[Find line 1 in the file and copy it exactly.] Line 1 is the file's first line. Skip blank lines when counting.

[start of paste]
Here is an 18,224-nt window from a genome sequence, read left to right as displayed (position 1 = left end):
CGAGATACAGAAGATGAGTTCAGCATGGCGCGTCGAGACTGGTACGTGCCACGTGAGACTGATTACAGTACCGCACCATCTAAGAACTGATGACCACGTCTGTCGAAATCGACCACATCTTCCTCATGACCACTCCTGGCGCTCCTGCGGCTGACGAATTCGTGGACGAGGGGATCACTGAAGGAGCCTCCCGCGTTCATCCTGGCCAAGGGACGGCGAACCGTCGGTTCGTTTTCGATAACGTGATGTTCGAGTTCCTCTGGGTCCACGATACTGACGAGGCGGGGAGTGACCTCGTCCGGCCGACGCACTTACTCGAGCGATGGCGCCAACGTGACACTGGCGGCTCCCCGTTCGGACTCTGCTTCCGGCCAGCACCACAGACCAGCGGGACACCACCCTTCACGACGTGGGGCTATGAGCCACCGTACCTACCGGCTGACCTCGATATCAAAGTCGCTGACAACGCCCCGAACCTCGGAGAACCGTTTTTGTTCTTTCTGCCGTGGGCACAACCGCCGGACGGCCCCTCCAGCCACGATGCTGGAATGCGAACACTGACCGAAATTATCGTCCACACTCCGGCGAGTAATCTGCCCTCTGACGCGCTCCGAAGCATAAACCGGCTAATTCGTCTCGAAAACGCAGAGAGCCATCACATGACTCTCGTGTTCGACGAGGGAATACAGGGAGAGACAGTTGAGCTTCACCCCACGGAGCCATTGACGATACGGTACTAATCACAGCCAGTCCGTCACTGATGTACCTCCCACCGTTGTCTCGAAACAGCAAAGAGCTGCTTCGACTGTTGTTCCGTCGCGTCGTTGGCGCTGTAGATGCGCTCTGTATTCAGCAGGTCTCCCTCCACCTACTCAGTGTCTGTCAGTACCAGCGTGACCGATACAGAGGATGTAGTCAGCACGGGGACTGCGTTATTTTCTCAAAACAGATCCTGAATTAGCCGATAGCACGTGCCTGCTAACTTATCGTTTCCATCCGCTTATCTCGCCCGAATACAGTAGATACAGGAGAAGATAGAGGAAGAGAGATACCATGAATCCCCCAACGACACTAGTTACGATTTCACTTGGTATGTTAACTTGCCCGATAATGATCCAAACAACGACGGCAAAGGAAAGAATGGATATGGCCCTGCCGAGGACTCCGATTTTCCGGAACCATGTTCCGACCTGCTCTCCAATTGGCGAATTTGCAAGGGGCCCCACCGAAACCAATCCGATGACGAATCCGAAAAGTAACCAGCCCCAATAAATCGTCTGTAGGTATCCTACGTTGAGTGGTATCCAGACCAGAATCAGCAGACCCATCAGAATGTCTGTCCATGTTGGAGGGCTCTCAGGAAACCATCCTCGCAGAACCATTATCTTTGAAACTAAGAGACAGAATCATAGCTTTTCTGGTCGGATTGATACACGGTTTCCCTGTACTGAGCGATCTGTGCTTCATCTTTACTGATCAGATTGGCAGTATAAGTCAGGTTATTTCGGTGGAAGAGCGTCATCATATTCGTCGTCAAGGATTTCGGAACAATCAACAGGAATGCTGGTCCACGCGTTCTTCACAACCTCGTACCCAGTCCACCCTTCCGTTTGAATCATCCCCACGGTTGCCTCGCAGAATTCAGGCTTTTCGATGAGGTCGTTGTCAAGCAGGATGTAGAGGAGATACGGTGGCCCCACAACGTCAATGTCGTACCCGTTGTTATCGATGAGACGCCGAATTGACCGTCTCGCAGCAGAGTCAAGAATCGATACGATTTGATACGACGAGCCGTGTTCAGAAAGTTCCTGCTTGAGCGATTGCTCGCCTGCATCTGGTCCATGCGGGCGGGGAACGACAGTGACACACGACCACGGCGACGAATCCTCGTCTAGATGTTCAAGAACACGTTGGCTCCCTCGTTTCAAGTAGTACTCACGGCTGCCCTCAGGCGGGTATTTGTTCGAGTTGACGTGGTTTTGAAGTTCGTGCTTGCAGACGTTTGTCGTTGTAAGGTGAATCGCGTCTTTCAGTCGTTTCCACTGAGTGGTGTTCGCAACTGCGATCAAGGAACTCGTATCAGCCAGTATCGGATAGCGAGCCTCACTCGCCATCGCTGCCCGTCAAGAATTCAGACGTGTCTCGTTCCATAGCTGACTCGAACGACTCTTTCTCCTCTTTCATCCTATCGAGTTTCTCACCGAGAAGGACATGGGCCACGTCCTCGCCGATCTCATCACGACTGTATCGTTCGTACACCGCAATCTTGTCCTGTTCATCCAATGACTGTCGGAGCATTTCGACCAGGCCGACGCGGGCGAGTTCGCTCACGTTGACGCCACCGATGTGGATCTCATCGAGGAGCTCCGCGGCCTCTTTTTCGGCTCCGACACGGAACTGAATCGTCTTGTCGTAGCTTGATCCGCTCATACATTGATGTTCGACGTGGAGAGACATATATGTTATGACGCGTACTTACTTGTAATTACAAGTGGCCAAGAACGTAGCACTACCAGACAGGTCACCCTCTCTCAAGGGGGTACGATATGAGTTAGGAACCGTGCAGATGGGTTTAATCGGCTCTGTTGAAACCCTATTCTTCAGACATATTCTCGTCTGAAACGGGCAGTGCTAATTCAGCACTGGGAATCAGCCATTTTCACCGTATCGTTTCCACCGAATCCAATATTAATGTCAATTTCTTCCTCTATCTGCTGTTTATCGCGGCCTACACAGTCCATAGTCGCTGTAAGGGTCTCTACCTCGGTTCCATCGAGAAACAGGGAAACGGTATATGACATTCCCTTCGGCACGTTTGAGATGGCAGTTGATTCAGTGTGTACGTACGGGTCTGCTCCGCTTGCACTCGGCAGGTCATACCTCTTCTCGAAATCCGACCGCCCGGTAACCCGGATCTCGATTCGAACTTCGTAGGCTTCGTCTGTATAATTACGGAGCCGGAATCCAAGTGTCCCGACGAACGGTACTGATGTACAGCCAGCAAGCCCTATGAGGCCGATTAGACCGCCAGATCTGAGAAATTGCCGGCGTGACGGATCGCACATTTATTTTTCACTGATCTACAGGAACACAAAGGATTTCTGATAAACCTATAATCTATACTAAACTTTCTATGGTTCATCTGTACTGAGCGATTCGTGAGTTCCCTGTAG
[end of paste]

Here is an 18,224-nt window from a genome sequence, read left to right as displayed (position 1 = left end):